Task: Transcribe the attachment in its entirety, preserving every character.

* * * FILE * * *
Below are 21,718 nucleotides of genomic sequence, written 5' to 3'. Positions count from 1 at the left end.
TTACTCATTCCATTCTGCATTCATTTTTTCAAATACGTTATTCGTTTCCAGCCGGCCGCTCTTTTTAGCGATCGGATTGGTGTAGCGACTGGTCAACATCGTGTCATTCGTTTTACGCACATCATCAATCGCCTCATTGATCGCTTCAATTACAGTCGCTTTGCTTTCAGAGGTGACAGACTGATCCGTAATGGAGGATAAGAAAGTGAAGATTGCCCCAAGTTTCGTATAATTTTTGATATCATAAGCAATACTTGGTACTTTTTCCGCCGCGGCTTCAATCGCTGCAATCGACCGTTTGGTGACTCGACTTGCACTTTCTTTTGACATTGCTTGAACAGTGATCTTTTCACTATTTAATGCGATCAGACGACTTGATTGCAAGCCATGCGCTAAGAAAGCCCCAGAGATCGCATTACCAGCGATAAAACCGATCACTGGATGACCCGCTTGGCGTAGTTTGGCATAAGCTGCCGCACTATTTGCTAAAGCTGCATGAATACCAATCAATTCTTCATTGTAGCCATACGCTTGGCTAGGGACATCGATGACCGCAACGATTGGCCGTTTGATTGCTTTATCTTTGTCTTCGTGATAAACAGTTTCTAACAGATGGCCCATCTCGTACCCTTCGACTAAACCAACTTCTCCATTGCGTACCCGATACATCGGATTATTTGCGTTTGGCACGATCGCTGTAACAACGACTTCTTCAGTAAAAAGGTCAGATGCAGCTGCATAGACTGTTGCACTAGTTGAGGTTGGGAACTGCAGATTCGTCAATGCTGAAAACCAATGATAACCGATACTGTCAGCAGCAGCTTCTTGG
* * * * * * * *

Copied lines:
Below are 21,718 nucleotides of genomic sequence, written 5' to 3'. Positions count from 1 at the left end.
TTACTCATTCCATTCTGCATTCATTTTTTCAAATACGTTATTCGTTTCCAGCCGGCCGCTCTTTTTAGCGATCGGATTGGTGTAGCGACTGGTCAACATCGTGTCATTCGTTTTACGCACATCATCAATCGCCTCATTGATCGCTTCAATTACAGTCGCTTTGCTTTCAGAGGTGACAGACTGATCCGTAATGGAGGATAAGAAAGTGAAGATTGCCCCAAGTTTCGTATAATTTTTGATATCATAAGCAATACTTGGTACTTTTTCCGCCGCGGCTTCAATCGCTGCAATCGACCGTTTGGTGACTCGACTTGCACTTTCTTTTGACATTGCTTGAACAGTGATCTTTTCACTATTTAATGCGATCAGACGACTTGATTGCAAGCCATGCGCTAAGAAAGCCCCAGAGATCGCATTACCAGCGATAAAACCGATCACTGGATGACCCGCTTGGCGTAGTTTGGCATAAGCTGCCGCACTATTTGCTAAAGCTGCATGAATACCAATCAATTCTTCATTGTAGCCATACGCTTGGCTAGGGACATCGATGACCGCAACGATTGGCCGTTTGATTGCTTTATCTTTGTCTTCGTGATAAACAGTTTCTAACAGATGGCCCATCTCGTACCCTTCGACTAAACCAACTTCTCCATTGCGTACCCGATACATCGGATTATTTGCGTTTGGCACGATCGCTGTAACAACGACTTCTTCAGTAAAAAGGTCAGATGCAGCTGCATAGACTGTTGCACTAGTTGAGGTTGGGAACTGCAGATTCGTCAATGCTGAAAACCAATGATAACCGATACTGTCAGCAGCAGCTTCTTGG